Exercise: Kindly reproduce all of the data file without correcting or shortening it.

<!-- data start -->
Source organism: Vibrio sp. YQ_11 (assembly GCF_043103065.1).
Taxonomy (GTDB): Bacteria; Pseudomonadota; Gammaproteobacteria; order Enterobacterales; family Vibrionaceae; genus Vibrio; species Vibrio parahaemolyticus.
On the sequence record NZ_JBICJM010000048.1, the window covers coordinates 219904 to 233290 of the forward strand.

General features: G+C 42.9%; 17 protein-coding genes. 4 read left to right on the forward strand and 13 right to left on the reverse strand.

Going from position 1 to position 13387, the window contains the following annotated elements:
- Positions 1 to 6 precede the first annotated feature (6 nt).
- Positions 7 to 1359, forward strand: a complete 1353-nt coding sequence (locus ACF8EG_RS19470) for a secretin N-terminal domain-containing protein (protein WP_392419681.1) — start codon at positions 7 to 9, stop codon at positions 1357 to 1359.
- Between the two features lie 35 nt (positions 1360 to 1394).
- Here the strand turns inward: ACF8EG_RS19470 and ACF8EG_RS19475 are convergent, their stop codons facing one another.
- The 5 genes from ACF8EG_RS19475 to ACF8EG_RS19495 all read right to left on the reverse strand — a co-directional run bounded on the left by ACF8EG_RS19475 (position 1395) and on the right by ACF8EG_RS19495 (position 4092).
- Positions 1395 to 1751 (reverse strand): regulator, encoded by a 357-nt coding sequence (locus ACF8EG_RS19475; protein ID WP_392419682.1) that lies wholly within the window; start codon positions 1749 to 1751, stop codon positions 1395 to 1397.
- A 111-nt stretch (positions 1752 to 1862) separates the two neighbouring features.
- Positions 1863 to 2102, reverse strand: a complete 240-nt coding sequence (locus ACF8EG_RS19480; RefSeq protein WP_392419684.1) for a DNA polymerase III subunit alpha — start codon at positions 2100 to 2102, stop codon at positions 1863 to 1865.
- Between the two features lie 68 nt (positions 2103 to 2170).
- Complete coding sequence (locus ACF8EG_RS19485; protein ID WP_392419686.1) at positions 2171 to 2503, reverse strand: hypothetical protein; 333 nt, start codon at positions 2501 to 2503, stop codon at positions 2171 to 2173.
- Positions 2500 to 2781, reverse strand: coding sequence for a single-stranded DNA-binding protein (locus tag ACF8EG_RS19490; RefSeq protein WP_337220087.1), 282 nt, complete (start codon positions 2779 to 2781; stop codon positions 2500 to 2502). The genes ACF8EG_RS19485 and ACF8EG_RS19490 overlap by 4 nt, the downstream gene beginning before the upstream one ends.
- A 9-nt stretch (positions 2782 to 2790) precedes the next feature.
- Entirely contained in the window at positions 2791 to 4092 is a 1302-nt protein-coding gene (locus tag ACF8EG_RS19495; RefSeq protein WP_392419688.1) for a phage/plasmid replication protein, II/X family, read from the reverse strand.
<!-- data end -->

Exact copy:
Source organism: Vibrio sp. YQ_11 (assembly GCF_043103065.1).
Taxonomy (GTDB): Bacteria; Pseudomonadota; Gammaproteobacteria; order Enterobacterales; family Vibrionaceae; genus Vibrio; species Vibrio parahaemolyticus.
On the sequence record NZ_JBICJM010000048.1, the window covers coordinates 219904 to 233290 of the forward strand.

General features: G+C 42.9%; 17 protein-coding genes. 4 read left to right on the forward strand and 13 right to left on the reverse strand.

Going from position 1 to position 13387, the window contains the following annotated elements:
- Positions 1 to 6 precede the first annotated feature (6 nt).
- Positions 7 to 1359, forward strand: a complete 1353-nt coding sequence (locus ACF8EG_RS19470) for a secretin N-terminal domain-containing protein (protein WP_392419681.1) — start codon at positions 7 to 9, stop codon at positions 1357 to 1359.
- Between the two features lie 35 nt (positions 1360 to 1394).
- Here the strand turns inward: ACF8EG_RS19470 and ACF8EG_RS19475 are convergent, their stop codons facing one another.
- The 5 genes from ACF8EG_RS19475 to ACF8EG_RS19495 all read right to left on the reverse strand — a co-directional run bounded on the left by ACF8EG_RS19475 (position 1395) and on the right by ACF8EG_RS19495 (position 4092).
- Positions 1395 to 1751 (reverse strand): regulator, encoded by a 357-nt coding sequence (locus ACF8EG_RS19475; protein ID WP_392419682.1) that lies wholly within the window; start codon positions 1749 to 1751, stop codon positions 1395 to 1397.
- A 111-nt stretch (positions 1752 to 1862) separates the two neighbouring features.
- Positions 1863 to 2102, reverse strand: a complete 240-nt coding sequence (locus ACF8EG_RS19480; RefSeq protein WP_392419684.1) for a DNA polymerase III subunit alpha — start codon at positions 2100 to 2102, stop codon at positions 1863 to 1865.
- Between the two features lie 68 nt (positions 2103 to 2170).
- Complete coding sequence (locus ACF8EG_RS19485; protein ID WP_392419686.1) at positions 2171 to 2503, reverse strand: hypothetical protein; 333 nt, start codon at positions 2501 to 2503, stop codon at positions 2171 to 2173.
- Positions 2500 to 2781, reverse strand: coding sequence for a single-stranded DNA-binding protein (locus tag ACF8EG_RS19490; RefSeq protein WP_337220087.1), 282 nt, complete (start codon positions 2779 to 2781; stop codon positions 2500 to 2502). The genes ACF8EG_RS19485 and ACF8EG_RS19490 overlap by 4 nt, the downstream gene beginning before the upstream one ends.
- A 9-nt stretch (positions 2782 to 2790) precedes the next feature.
- Entirely contained in the window at positions 2791 to 4092 is a 1302-nt protein-coding gene (locus tag ACF8EG_RS19495; RefSeq protein WP_392419688.1) for a phage/plasmid replication protein, II/X family, read from the reverse strand.